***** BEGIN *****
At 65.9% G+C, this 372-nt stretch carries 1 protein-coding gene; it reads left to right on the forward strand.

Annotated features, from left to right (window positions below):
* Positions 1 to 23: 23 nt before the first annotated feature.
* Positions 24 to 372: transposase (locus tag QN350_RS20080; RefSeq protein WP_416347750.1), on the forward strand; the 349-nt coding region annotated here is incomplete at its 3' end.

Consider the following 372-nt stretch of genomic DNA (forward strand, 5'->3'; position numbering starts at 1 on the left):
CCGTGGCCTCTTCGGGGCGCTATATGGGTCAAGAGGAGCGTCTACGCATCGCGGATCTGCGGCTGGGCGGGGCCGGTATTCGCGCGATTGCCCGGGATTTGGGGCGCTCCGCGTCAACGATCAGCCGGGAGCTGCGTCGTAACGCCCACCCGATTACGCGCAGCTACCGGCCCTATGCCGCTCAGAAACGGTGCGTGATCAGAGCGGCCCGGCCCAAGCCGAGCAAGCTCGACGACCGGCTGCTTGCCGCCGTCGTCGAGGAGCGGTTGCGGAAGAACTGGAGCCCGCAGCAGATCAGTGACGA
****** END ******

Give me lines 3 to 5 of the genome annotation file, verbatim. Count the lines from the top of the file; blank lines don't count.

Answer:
* Positions 1 to 23: 23 nt before the first annotated feature.
* Positions 24 to 372: transposase (locus tag QN350_RS20080; RefSeq protein WP_416347750.1), on the forward strand; the 349-nt coding region annotated here is incomplete at its 3' end.

Consider the following 372-nt stretch of genomic DNA (forward strand, 5'->3'; position numbering starts at 1 on the left):